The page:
Monty tries to sleep through the pain of his badly blistered hand but he has difficulty and tries a meek escape. Of course the clones are not only evil, possess excellent timing, and can't feel pain, but they also are light sleepers. In the house that Jack built. They thwart any attempts at leaving, but they also get surprised by the lab door being kicked in.
Who has come to the rescue? Why, it's Nan and she's brought more scientists! Leo Two expresses outrage at the strangers bursting into "his" lab. Unfortunately, he fell into a trap, as the scientists Nan brought were old college roommates of Uncle Leo. The scientists manhandle Leo Two out of the lab and into a waiting truck. Strangely, the Monty clones stand idly by and do not attempt to help their creator. Wait, evil clones aren't loyal? So many life lessons learned.
The scientists liberate several mops and the real Uncle Leo from the closet. They explain that the truck they're loading up with clones is headed down to South America, where they've set up a lab to do testing on the duplicates. The Real Monty tries to embrace Nan in gratitude, but she shuns him due to his tattoo. Things aren't helped much by the other clones all claiming they're the real Monty too. Unfortunately, one of the Monty clones steps forward and proves he's the Real Monty by reciting the Christmas anecdote about the trains. That's good enough for Nan, and the Real Monty gets shipped away with the rest of the clones into the back of the truck.
This is probably where any other Goosebumps book would end, but like I said, this is a better book than most. The Real Monty realizes that his clones don't know he's not one of them-- they think the clone who stepped forward was the Real Monty. As the truck arrives at a loading dock, the clones discuss how they're probably being held until morning when they can be loaded onto a ship bound for South America. The Real Monty spies an armed guard standing watch outside the back door to the truck's compartment.
Monty spies an emergency hatch on the roof of the truck compartment and whips the clones into a revolutionary frenzy by rallying against himself. He inspires the clones to work as one and escape, so that they can reclaim "their" life from the original who is living it. The Monties begin standing on each other's shoulders, with the Real Monty planning to climb out the top. He tells them he'll come back with a rope to get them, and they buy that. So clones are evil, possess excellent timing, can't feel pain, are light sleepers, aren't loyal and are really really dumb.
But not as dumb as humans. Monty gets to the escape hatch but accidentally hurts his burnt hand in the process of climbing out. He cries out in pain and the clones all realize he's not one of them. They pull the wriggling boy back down into the truck.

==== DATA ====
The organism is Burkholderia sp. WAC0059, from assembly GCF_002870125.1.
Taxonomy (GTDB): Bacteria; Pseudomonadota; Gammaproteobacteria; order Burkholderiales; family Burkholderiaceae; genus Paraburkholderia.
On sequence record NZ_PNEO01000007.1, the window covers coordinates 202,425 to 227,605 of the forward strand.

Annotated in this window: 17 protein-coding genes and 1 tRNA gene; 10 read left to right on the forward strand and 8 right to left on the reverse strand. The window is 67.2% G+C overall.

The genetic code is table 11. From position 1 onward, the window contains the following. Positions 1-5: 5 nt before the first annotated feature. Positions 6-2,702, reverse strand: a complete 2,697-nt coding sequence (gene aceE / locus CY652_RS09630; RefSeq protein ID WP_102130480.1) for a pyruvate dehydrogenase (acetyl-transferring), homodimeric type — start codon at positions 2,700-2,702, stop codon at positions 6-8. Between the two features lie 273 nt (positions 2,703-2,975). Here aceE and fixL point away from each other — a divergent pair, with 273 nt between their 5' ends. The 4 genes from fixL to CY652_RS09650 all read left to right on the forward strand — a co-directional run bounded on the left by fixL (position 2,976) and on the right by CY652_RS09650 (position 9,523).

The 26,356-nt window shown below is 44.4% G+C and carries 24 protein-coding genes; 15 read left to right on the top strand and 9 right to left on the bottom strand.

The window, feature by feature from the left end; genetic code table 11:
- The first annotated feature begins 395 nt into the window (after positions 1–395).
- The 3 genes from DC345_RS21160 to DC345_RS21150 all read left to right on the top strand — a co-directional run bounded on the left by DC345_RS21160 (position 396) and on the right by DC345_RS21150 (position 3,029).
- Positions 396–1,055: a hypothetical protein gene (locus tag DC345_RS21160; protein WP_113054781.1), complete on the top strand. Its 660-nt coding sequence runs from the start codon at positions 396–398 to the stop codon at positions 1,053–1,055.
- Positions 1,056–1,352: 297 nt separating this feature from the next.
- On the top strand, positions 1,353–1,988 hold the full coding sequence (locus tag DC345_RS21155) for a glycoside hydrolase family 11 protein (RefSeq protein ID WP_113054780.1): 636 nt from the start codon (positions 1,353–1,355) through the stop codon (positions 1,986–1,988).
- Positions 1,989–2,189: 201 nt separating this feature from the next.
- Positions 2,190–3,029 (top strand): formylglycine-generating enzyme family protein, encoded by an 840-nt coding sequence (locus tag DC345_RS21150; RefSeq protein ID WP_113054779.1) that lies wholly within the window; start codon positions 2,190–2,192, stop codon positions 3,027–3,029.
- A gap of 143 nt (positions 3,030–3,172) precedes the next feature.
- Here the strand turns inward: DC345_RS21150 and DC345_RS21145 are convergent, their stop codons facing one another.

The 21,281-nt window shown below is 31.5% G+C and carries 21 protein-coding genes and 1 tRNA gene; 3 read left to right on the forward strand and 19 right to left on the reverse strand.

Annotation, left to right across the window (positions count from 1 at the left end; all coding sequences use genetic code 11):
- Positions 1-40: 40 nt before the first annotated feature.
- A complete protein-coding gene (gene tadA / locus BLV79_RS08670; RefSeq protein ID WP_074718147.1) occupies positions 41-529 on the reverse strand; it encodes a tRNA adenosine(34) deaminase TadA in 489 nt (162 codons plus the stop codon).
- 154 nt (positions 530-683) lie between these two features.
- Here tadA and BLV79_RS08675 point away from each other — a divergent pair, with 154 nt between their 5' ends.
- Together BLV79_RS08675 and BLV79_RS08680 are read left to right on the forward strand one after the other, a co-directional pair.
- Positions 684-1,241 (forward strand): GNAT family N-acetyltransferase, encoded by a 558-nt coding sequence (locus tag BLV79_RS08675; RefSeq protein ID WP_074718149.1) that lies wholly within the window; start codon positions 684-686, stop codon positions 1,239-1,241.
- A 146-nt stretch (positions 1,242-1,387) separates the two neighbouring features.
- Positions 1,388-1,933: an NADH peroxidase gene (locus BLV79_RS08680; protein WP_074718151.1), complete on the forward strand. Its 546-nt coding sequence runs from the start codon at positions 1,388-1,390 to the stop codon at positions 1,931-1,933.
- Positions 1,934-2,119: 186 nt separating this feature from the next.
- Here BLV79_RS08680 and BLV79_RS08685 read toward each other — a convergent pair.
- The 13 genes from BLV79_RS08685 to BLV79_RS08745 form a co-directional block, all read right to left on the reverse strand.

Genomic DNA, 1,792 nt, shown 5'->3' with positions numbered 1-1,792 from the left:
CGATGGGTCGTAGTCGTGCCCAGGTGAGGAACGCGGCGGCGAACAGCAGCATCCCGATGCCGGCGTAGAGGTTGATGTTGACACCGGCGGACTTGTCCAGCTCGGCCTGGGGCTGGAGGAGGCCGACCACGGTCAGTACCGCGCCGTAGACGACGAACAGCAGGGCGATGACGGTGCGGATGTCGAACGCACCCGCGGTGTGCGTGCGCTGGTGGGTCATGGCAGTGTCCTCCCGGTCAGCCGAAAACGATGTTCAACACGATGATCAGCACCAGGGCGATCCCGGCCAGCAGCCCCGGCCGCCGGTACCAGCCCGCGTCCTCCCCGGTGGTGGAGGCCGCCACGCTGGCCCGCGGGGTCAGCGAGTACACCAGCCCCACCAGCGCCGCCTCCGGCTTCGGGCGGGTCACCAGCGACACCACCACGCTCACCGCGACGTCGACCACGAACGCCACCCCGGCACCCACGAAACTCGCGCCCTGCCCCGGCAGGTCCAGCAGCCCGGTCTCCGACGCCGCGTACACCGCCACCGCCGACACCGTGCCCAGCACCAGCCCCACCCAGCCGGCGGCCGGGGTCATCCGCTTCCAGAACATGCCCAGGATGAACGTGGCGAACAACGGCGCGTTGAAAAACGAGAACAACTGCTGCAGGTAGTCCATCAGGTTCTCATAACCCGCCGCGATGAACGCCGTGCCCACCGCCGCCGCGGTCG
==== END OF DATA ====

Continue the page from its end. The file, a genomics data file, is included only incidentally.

The clones descend on the Real Monty. He thinks quick and asks for one final request before they kill him. He'd like to pick another name, as he still hates Montgomery. He proposes Paul. One of the other clones likes Paul and decides he might like to be called Paul too. Another clone comes up with his own name he'd like to be called. Before long there's a brawl among the clones over who gets to be named what. While his copies are distracted, Monty alerts the guard to the fracas and slips out unnoticed while he breaks it up.
Monty walks all night until he finally arrives at the mansion. Unfortunately, the book makes a drastic shift at this point that demotes it from probably the best Goosebumps book I've read to merely one of the best. Not because of the plot, but because the previously excellent prose takes a nosedive. See, the novel up to this point has been in first person from Monty's POV. However, at this point, and with no warning, the perspective changes to first person from Nan's POV and remains with her until the end of the book. Aspiring writers take note: You. Can. Not. Do. That.
Nan is confronted with two Monties, both who claim to be the real deal. She decides to test them by giving them half a donut fried in peanut oil. Uncle Leo warns that they don't really know how allergies work and the clone might also possess the allergy. But no one has time to hear another item added to the list of things clones are, so they proceed with the experiment regardless. In the exciting climax of the book, one of the Monties vomits.
But the Twist is:
To the surprise of exactly no one, it's revealed that the Monty who threw-up faked it. He practiced vomiting the day before so he could pass such a test, should it ever come up. Add "overly prepared" to the clone list. He also only knew the "stupid" story about the trains because he overheard them talking about it. Clone Monty shows no remorse for sending the original to his doom. He then utters the book's titular line, "I am your evil twin!"
About That Twist:
Ha, I bet you thought I was going to say the title of another book and not the actual titular line REGULAR READER, THE TWIST IS ON YOU
the Platonic Boy-Girl Relationship:
Nan and her cousin/brother Monty, who disappears forever into the back of a truck at the end of the novel.
Cloning humans is one thing, but cloning clothes is just going too far.
Yet again, another middle school class is presented with an elementary problem (What is a proper noun?), and what's worse, is stumped by it.
I've read Stay Out of the Basement, Let's Get Invisible, and Mirror, Mirror On the Wall too. And alternately: I've seen Solaris, Multiplicity, and Solaris too.
Memorable Cliffhanger Chapter Ending:
I think this is only the second time this has happened, but there aren't any worth mocking.
Great Prose Alert:
"Hi-ya!" I karate chopped the clone's wrist
A++++++++++++++ WOULD READ AGAIN